Allah Almighty stresses the importance of having a strong belief in his holy book; the Quran, in Surah Al-Baqarah: “This is the Book! There is no doubt about it, a guide for those mindful of Allah”.

4- The belief in the messengers of Allah:

Without the belief that the messengers of Allah are indeed the messengers of Allah and not ordinary man, human beings wouldn’t be able to believe in the holy books revealed to them, or accept to follow them and obey their commands.

Allah’s messengers are the bridge between human beings and Allah; they receive the revelation and offer it to others, and they guide human beings through their journey towards knowing Allah, and not believing in them is equivalent to not believing in the whole religion.

For these reasons, the belief in the messengers of Allah has become the fourth pillar of faith in Islam, and one’s Islam isn’t to be considered complete without a complete belief in all Allah’s messengers.

Allah’s prophets and messengers who are worshiped as Gods by others; such as Mosa and Eisa must not be dismissed and looked over when one is cultivating their belief in Allah’s messengers; as they are originally Allah’s messengers.

They also must receive the utmost respect and admiration as all the other messengers. In fact, verbally disrespecting those false deities is forbidden; as it’s disrespectful to the real persons; Allah’s messengers.

5- The belief in the day of Judgment:

The belief in the day of judgment comes fifth on the list of pillars of Iman. 

The belief in the reasonable is normal, but the challenge lies in the strong Iman that is required for things beyond the understanding of our limited human brains. 

The day of judgment is situated at the end of time, and everything we know of it challenges the natural rules of the world, yet our belief in it must be undying.

The day of judgment inspires us to discipline our hearts and minds, and force ourselves to abide by the rules of Islam; as the day of judgment is when all human beings are held accountable for their actions during their lives. 

So, without a strong and unwavering belief in the day of judgment, human beings wouldn’t have an encouraging reason that keeps them from corrupting the world.

6- The belief in the divine decree:

The final and sixth pillar of Iman is the belief in the divine decree, or Qadar, whether good or bad.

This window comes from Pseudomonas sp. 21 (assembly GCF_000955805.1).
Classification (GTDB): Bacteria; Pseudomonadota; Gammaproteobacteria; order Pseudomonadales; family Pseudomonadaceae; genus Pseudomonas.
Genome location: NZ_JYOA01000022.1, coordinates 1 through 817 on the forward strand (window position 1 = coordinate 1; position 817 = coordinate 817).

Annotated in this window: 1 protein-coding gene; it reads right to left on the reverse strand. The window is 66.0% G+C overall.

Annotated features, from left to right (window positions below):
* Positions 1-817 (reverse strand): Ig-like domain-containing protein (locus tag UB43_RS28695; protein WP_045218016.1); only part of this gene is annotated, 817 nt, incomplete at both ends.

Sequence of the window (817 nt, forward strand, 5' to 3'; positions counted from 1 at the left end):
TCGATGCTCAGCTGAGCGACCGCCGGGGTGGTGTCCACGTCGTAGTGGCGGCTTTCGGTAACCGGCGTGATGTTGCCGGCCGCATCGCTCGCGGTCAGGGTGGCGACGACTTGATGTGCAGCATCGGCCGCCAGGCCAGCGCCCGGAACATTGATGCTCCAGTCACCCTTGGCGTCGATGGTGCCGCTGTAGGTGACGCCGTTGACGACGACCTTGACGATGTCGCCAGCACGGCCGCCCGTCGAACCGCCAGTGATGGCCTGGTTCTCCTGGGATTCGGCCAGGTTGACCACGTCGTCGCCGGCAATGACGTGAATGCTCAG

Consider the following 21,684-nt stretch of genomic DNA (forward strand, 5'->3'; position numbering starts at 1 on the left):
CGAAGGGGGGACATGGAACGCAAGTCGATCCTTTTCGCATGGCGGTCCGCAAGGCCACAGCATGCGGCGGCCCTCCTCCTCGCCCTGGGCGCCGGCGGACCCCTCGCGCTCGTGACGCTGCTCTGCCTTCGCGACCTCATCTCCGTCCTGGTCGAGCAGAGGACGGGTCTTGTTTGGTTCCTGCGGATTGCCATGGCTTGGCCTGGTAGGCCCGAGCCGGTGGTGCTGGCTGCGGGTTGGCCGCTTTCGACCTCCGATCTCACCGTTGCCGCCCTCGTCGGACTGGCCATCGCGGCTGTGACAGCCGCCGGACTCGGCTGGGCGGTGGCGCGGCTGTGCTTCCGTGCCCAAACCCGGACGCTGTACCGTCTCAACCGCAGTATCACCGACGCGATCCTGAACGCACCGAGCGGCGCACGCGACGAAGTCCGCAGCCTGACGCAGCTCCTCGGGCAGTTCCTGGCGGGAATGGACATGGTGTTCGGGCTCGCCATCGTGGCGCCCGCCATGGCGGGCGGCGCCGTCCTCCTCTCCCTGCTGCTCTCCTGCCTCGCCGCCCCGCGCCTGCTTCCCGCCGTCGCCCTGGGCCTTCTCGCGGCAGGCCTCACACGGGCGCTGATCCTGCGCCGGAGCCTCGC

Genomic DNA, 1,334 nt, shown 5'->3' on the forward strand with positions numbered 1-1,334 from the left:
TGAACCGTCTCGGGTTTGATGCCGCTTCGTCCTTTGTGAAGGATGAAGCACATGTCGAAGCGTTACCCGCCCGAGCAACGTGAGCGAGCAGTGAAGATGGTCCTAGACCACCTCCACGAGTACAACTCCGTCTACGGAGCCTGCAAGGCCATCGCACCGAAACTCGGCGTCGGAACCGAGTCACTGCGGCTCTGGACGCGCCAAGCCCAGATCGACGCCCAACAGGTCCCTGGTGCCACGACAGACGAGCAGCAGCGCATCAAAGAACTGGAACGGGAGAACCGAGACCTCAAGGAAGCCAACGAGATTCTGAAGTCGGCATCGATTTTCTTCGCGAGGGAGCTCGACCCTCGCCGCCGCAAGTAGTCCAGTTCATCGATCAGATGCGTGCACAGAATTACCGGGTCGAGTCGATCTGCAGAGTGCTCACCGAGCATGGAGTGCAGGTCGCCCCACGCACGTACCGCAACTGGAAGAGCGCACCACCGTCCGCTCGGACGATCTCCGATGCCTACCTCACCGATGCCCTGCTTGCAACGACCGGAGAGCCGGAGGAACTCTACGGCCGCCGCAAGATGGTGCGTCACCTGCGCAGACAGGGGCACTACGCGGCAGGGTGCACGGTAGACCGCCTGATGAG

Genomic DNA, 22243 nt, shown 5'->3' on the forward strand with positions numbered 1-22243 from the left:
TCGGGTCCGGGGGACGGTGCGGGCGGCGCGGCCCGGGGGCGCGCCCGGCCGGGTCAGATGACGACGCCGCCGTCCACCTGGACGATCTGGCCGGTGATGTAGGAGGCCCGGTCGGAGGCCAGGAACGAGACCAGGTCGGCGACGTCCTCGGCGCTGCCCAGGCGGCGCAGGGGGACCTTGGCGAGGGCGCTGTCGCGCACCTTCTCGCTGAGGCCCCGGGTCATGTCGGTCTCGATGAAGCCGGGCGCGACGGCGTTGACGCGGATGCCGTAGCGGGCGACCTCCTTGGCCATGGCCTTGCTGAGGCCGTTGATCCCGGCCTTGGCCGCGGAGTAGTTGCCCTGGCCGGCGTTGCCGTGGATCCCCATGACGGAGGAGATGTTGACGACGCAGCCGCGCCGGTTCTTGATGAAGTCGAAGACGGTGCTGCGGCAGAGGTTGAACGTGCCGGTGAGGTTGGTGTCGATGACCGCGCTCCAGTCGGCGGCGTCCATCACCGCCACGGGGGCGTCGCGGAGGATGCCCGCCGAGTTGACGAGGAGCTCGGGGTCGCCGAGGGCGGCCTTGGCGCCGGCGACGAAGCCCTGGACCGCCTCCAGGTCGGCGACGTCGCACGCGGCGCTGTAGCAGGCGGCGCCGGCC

This pillar of Iman holds an eternal question; Are human beings’ choices their actual choices, or are they the unchangeable destiny of Allah? They are both.

While major events of our lives like whether or not we will get sick, when and where we are born, when and where we will die, our spouses, and our future children are inevitable fate and destiny, our own actions are of our own choice.

The belief in the divine decree means the belief that our lives aren’t controlled by us, but are controlled by Allah, who has designed our whole lives for us in advance but is yet giving us the chance to sometimes make choices of our own.

This idea that we have no real major control over our lives can be terrifying for some, but for us Muslims, it inspires an unrivaled sense of relief in our hearts: Allah, our creator, is the one in charge of our lives. Then, all Qadar is good and Khair.

The six pillars of Iman for kids:

Teaching the six pillars for kids is of great importance; for they are the little plants we need to water into beautiful plants with strong Iman and faith. There are many strategies to filling our children’s hearts with Iman:

1- Long discussions are key:

Long discussions are key in this mission. Speak to them about the components of the pillars of Iman in simple terms and words. Be sensibly exaggerative to get their attention, and make your discussion suitable to their liking.

2- Play games:

Play games with them that would allow you to introduce them to who is Allah, what angels are, who are Allah’s messengers and their roles, and what happens to believers on the day of judgment.

The pillars of Iman are a wall that we need to climb in order to attain the complete state of Iman required in Islam, and each block of the six blocks is necessary for building this wall.

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Conclusion:

The Six Pillars of Faith, rooted in trust and belief in Allah, form the essence of Islamic faith. Through belief in Allah, angels, holy books, messengers, the Day of Judgment, and divine decree, Muslims find guidance, purpose, and solace in their journey of faith. Teaching these pillars to children ensures the continuity of Islamic teachings and the cultivation of strong Iman from a young age. With dedication to education and nurturing faith, individuals and communities can thrive spiritually and contribute positively to society.